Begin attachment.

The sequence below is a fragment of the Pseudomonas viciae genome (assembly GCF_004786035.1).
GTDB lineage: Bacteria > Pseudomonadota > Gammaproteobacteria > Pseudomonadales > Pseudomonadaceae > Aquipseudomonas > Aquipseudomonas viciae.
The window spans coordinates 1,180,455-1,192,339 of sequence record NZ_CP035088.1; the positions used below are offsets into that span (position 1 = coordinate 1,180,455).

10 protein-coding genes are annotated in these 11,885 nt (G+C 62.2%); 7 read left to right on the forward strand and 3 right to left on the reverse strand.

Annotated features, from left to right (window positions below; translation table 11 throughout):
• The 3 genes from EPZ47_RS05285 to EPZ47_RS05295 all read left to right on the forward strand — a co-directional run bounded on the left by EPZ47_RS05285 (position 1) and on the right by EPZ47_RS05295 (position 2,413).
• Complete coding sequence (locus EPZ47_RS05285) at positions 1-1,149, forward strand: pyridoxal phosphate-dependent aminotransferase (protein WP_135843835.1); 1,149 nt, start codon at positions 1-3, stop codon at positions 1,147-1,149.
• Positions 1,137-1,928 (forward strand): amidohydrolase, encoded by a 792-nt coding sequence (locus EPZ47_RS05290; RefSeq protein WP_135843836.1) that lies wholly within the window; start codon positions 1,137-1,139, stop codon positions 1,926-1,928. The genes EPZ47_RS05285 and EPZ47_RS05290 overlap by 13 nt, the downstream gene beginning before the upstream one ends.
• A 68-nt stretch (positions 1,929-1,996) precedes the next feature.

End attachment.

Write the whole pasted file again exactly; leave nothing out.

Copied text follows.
The sequence below is a fragment of the Pseudomonas viciae genome (assembly GCF_004786035.1).
GTDB lineage: Bacteria > Pseudomonadota > Gammaproteobacteria > Pseudomonadales > Pseudomonadaceae > Aquipseudomonas > Aquipseudomonas viciae.
The window spans coordinates 1,180,455-1,192,339 of sequence record NZ_CP035088.1; the positions used below are offsets into that span (position 1 = coordinate 1,180,455).

10 protein-coding genes are annotated in these 11,885 nt (G+C 62.2%); 7 read left to right on the forward strand and 3 right to left on the reverse strand.

Annotated features, from left to right (window positions below; translation table 11 throughout):
• The 3 genes from EPZ47_RS05285 to EPZ47_RS05295 all read left to right on the forward strand — a co-directional run bounded on the left by EPZ47_RS05285 (position 1) and on the right by EPZ47_RS05295 (position 2,413).
• Complete coding sequence (locus EPZ47_RS05285) at positions 1-1,149, forward strand: pyridoxal phosphate-dependent aminotransferase (protein WP_135843835.1); 1,149 nt, start codon at positions 1-3, stop codon at positions 1,147-1,149.
• Positions 1,137-1,928 (forward strand): amidohydrolase, encoded by a 792-nt coding sequence (locus EPZ47_RS05290; RefSeq protein WP_135843836.1) that lies wholly within the window; start codon positions 1,137-1,139, stop codon positions 1,926-1,928. The genes EPZ47_RS05285 and EPZ47_RS05290 overlap by 13 nt, the downstream gene beginning before the upstream one ends.
• A 68-nt stretch (positions 1,929-1,996) precedes the next feature.